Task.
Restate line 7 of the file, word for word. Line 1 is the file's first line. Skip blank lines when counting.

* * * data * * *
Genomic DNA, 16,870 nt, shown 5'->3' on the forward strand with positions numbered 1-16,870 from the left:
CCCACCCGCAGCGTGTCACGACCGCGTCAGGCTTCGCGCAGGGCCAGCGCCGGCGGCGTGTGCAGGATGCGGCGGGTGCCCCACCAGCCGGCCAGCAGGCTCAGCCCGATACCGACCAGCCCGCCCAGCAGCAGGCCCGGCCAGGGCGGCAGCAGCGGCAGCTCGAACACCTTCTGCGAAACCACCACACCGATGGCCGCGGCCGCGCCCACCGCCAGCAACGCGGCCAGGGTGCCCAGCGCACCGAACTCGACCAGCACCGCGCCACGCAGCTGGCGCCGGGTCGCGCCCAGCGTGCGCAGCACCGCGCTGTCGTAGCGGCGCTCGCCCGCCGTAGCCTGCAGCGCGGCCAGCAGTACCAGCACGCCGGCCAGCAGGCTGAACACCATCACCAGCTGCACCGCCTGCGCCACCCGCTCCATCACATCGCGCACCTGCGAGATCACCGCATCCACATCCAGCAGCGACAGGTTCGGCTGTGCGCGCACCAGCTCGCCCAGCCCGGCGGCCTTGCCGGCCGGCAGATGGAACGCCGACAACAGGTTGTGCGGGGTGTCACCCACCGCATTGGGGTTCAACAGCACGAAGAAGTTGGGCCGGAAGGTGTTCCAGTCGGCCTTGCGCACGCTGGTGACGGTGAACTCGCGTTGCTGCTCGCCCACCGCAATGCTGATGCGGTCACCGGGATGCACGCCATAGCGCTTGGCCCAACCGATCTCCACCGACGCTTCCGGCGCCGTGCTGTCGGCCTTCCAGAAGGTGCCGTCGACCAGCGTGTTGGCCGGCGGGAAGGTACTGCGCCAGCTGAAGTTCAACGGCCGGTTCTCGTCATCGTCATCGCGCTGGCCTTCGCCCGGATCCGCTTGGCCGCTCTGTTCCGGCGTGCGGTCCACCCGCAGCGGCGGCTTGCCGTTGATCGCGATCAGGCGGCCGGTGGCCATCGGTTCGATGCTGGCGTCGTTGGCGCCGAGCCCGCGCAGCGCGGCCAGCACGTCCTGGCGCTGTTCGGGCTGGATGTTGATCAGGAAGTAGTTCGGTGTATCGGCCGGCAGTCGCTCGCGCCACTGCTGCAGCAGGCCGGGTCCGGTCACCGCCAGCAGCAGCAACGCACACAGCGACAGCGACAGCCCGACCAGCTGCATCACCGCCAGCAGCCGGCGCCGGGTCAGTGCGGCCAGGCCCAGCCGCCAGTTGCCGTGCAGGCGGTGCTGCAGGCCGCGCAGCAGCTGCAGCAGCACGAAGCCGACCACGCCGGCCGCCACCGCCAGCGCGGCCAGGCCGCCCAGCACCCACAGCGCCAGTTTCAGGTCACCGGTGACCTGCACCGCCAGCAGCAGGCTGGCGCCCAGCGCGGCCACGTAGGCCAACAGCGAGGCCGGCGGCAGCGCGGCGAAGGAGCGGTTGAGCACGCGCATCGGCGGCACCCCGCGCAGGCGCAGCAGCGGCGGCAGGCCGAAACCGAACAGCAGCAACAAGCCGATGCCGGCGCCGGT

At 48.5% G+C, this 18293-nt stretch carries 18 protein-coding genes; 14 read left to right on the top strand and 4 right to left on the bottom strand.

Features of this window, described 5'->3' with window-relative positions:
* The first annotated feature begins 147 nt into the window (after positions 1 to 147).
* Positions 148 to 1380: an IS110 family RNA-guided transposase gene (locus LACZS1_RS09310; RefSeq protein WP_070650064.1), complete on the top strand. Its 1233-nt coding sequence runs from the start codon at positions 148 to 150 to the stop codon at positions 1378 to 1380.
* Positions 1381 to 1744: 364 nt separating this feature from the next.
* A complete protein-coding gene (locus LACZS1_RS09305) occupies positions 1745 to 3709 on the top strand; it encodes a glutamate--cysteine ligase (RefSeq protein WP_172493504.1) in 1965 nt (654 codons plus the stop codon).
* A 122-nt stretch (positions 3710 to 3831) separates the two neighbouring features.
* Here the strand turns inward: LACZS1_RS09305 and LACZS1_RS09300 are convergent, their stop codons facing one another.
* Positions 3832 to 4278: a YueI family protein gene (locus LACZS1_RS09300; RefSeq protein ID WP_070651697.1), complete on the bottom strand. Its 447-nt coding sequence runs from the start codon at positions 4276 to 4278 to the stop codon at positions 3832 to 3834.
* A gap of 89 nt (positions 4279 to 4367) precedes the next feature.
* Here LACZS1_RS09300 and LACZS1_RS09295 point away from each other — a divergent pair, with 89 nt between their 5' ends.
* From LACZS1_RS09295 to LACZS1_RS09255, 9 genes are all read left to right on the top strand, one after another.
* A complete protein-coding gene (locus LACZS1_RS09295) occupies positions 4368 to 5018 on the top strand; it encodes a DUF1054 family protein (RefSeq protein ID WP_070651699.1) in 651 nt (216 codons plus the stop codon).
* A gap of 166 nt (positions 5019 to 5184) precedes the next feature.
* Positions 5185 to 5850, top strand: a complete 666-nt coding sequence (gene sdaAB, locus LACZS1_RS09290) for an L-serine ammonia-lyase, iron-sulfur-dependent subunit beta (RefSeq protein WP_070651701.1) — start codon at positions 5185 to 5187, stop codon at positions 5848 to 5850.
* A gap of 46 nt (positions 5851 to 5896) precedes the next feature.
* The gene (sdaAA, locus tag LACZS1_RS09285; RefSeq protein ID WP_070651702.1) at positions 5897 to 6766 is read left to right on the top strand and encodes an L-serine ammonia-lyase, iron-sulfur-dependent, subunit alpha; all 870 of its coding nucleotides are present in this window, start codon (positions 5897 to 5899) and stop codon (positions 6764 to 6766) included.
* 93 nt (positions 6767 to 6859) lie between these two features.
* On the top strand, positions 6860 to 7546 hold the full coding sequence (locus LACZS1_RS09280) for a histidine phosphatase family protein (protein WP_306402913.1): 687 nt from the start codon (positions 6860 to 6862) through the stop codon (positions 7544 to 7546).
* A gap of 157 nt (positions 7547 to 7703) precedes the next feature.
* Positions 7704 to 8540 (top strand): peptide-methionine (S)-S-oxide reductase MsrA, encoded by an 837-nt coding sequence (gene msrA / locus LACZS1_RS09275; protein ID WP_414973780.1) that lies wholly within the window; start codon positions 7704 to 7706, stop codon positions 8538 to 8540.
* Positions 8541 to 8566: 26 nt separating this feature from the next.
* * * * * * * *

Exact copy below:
* Positions 1381 to 1744: 364 nt separating this feature from the next.